CV writing. Or filming ..?

You’re looking to change jobs or you’re just looking for a job, you may have sent your CV off a few (dozen) times and have had no real result or joy.

Put yourself in the recipient’s shoes, it’s difficult to get a feel for someone’s personality and creativity from a CV and cover letter.

And from your point of view, it is difficult to stand out from the crowd. So the choice is either get really creative with your CV, or think of an alternative way of representing yourself. Unless you’re applying for a graphic design job, there are limits to what you should do with your CV, as its ‘personality’ must be in keeping with the type of position you’re interested in or qualified for.

So what’s the alternative?

We already see that the making of a video clip is part of many entry level position selection processes. These positions see a high volume of applications and it is much quicker to judge candidates visually than from their CV. Of course, in a sense it is also self-selecting, as some people are not prepared to go to the trouble of filming themselves, whereas they may have been tempted to just fire off a CV.

Unilever says that since it has started to use video as part of the job application process, it is getting a higher rate of acceptances on job offers and it has improved its diversity.

So how is this relevant to executive roles and positions?

Well, it isn’t. Not yet anyway.

And here is my point. In my opinion in a world where the number of searches on YouTube are similar to the number of Google searches, video / visual representation is becoming increasingly important. Just look at how many video posts there are on LinkedIn and on Twitter.

So, it will only be a matter of time before we will be presenting ourselves by an introductory email and a link to a video clip … and perhaps a CV attachment as well.  For any position, from shop assistant to CEO.

As that time has not yet come, what an opportunity to stand out from the crowd right now!

So how do you go about it? Here are a few steps to consider.

  1. Plan before you start writing your script.

It is important to make an impression as quickly as possible, so introduce yourself and sum up in a sentence or two why you’re the best person for the job. Follow this with quantifiable achievements, plus comments or examples about your leadership style and your experience to date. Don’t be a clown, however if you can inject a bit of humour then that will make you sound more confident and will give the recipient an idea of your personality.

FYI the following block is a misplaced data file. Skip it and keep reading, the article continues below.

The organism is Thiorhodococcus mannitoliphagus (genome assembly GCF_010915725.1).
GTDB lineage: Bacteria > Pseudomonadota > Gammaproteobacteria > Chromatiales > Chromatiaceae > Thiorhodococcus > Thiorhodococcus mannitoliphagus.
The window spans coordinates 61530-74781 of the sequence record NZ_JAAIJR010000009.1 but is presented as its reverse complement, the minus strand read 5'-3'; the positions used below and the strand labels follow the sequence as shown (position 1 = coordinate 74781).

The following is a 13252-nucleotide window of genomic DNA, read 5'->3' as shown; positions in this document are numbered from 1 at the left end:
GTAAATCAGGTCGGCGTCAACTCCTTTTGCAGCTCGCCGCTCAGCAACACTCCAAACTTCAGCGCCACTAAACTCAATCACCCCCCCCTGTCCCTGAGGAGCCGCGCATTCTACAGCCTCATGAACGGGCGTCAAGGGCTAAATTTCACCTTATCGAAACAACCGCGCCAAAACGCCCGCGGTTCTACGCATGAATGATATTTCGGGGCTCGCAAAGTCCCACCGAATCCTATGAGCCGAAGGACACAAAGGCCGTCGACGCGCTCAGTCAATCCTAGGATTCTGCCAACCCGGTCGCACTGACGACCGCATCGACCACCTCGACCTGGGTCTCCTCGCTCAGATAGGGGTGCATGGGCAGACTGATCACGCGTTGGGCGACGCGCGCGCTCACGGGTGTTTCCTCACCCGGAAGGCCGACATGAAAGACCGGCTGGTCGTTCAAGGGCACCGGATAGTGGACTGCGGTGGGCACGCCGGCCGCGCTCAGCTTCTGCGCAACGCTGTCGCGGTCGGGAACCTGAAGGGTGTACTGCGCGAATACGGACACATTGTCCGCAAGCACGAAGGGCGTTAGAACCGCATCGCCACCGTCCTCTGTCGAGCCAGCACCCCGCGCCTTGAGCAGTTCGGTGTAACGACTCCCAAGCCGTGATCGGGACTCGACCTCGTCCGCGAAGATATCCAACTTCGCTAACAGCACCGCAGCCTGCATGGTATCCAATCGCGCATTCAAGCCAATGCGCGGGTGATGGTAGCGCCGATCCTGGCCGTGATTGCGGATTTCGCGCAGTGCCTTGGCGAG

1. Rehearse

Know what you are going to say, in what order and what words you will use. Make sure you do not come across as a newsreader. You could put post-it notes with bullet points around the camera if you need an aid. Think about your posture, body language and facial expressions – all this, whilst making sure that this is you and not some act that you cannot live up to in the long run!

  1. Shoot

Do a few test runs to make sure the lighting is right, you have paid attention to the background and that you are happy with the distance of the camera. Just filming your face as a close up would be weird. However it is your choice whether you want to sit, stand, just film your upper torso behind a desk or anything else. Find some examples on YouTube and see what you like and what works for you. Shoot several takes until you are happy with the end result.

  1. Edit

If you’re not a confident editor, avoid using too many graphics or animations – although a title with your name and contact details is a good idea. If you want to splash the cash, then find a professional editor (probably a 19 year old with a penchant for online gaming). The aim should be to create a coherent video without detracting from your message. Remember, you’re being judged on your skills, personality and presentation, not your video editing skills.

Finally, seek out honest feedback from a trusted friend or mentor.

  1. Submit

It is probably easiest to upload it to YouTube or Vimeo in order to share it with any recipient. I’d recommend that you keep your video private, so that only people with the link can see it.

Then create a well-worded email and Bob’s your uncle.

Will this get you the job? No. Will it make you stand out and be more likely to be picked out for an interview? Most likely.


Good luck and let me know if you need any help.

Maarten Jonckers